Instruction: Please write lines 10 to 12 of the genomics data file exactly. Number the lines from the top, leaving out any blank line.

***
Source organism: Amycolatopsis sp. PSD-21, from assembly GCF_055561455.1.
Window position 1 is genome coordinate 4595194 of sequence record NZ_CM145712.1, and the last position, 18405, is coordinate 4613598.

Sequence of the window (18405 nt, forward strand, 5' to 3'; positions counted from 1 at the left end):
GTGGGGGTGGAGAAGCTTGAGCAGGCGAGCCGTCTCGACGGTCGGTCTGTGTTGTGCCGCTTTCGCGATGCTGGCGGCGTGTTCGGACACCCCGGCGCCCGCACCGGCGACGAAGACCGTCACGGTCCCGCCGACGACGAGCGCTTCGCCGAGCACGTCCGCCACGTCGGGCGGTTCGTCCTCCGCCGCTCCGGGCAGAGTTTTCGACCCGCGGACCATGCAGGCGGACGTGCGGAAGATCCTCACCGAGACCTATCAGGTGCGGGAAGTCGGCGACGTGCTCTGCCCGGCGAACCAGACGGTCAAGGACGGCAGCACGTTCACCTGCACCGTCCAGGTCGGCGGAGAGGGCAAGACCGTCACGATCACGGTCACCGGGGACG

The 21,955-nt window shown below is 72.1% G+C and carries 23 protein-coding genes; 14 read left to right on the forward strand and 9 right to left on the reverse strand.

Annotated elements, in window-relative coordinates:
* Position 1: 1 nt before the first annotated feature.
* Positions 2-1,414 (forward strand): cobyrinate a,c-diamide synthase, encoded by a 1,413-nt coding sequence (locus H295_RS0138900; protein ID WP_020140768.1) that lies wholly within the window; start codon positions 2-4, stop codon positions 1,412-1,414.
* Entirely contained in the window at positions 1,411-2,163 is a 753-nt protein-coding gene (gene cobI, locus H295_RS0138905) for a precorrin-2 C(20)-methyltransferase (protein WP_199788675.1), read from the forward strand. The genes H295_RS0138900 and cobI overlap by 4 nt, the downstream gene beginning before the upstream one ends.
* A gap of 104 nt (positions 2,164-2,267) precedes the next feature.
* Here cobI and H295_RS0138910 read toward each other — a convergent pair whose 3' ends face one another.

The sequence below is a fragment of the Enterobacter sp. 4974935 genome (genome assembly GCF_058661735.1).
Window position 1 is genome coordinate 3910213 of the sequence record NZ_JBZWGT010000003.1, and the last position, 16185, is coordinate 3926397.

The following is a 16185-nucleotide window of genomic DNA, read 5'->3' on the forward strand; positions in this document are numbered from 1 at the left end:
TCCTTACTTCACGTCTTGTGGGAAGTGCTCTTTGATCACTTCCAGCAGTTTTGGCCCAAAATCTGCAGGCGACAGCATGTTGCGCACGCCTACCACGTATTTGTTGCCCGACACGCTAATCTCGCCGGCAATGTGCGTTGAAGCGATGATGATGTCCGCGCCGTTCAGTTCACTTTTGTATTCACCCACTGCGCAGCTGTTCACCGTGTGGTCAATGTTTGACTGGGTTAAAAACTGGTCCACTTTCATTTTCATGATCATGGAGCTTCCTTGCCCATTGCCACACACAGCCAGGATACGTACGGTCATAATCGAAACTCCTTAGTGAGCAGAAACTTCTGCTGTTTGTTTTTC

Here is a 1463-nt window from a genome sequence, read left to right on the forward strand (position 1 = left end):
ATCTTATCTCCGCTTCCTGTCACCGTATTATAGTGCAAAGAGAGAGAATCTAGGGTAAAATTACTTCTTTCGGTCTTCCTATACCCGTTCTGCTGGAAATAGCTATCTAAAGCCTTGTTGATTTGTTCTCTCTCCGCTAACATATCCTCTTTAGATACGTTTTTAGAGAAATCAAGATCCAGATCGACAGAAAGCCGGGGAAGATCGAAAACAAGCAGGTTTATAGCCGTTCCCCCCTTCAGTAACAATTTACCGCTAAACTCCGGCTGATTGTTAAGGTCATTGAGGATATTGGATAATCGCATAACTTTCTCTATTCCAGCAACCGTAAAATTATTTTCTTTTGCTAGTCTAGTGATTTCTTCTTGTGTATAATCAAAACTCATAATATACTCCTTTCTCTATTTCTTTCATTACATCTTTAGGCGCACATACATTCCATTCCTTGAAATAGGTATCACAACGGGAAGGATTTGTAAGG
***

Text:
* A gap of 104 nt (positions 2,164-2,267) precedes the next feature.
* Here cobI and H295_RS0138910 read toward each other — a convergent pair whose 3' ends face one another.

The sequence below is a fragment of the Enterobacter sp. 4974935 genome (genome assembly GCF_058661735.1).